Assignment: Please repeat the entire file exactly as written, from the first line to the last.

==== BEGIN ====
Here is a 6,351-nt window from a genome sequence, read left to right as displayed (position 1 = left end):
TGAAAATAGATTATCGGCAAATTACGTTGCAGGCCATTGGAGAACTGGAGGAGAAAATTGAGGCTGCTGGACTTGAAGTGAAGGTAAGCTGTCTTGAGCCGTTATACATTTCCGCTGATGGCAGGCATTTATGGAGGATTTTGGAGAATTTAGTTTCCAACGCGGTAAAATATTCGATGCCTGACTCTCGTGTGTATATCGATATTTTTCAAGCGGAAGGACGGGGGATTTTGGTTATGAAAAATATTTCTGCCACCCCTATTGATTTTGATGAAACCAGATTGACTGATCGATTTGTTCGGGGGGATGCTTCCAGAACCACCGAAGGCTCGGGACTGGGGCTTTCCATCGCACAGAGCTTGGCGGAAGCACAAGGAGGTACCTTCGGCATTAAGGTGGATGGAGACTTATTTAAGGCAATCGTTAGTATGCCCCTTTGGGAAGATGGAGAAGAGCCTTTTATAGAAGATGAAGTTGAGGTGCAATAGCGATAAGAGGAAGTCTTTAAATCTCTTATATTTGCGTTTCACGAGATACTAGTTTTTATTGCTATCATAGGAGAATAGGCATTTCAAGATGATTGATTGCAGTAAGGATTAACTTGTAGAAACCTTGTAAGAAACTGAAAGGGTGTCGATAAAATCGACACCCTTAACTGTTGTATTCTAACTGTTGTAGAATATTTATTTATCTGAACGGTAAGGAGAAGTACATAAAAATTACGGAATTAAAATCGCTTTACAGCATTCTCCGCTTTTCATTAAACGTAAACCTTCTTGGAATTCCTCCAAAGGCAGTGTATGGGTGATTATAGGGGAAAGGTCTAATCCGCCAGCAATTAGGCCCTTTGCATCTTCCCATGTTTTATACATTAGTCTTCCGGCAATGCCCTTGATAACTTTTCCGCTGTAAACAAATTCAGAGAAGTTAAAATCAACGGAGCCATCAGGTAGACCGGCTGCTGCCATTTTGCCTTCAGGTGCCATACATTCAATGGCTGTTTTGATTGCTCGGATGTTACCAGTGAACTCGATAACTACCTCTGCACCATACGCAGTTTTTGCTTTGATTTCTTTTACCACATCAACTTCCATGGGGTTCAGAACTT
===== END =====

Here is a 6,351-nt window from a genome sequence, read left to right as displayed (position 1 = left end):
TGAAAATAGATTATCGGCAAATTACGTTGCAGGCCATTGGAGAACTGGAGGAGAAAATTGAGGCTGCTGGACTTGAAGTGAAGGTAAGCTGTCTTGAGCCGTTATACATTTCCGCTGATGGCAGGCATTTATGGAGGATTTTGGAGAATTTAGTTTCCAACGCGGTAAAATATTCGATGCCTGACTCTCGTGTGTATATCGATATTTTTCAAGCGGAAGGACGGGGGATTTTGGTTATGAAAAATATTTCTGCCACCCCTATTGATTTTGATGAAACCAGATTGACTGATCGATTTGTTCGGGGGGATGCTTCCAGAACCACCGAAGGCTCGGGACTGGGGCTTTCCATCGCACAGAGCTTGGCGGAAGCACAAGGAGGTACCTTCGGCATTAAGGTGGATGGAGACTTATTTAAGGCAATCGTTAGTATGCCCCTTTGGGAAGATGGAGAAGAGCCTTTTATAGAAGATGAAGTTGAGGTGCAATAGCGATAAGAGGAAGTCTTTAAATCTCTTATATTTGCGTTTCACGAGATACTAGTTTTTATTGCTATCATAGGAGAATAGGCATTTCAAGATGATTGATTGCAGTAAGGATTAACTTGTAGAAACCTTGTAAGAAACTGAAAGGGTGTCGATAAAATCGACACCCTTAACTGTTGTATTCTAACTGTTGTAGAATATTTATTTATCTGAACGGTAAGGAGAAGTACATAAAAATTACGGAATTAAAATCGCTTTACAGCATTCTCCGCTTTTCATTAAACGTAAACCTTCTTGGAATTCCTCCAAAGGCAGTGTATGGGTGATTATAGGGGAAAGGTCTAATCCGCCAGCAATTAGGCCCTTTGCATCTTCCCATGTTTTATACATTAGTCTTCCGGCAATGCCCTTGATAACTTTTCCGCTGTAAACAAATTCAGAGAAGTTAAAATCAACGGAGCCATCAGGTAGACCGGCTGCTGCCATTTTGCCTTCAGGTGCCATACATTCAATGGCTGTTTTGATTGCTCGGATGTTACCAGTGAACTCGATAACTACCTCTGCACCATACGCAGTTTTTGCTTTGATTTCTTTTACCACATCAACTTCCATGGGGTTCAGAACTT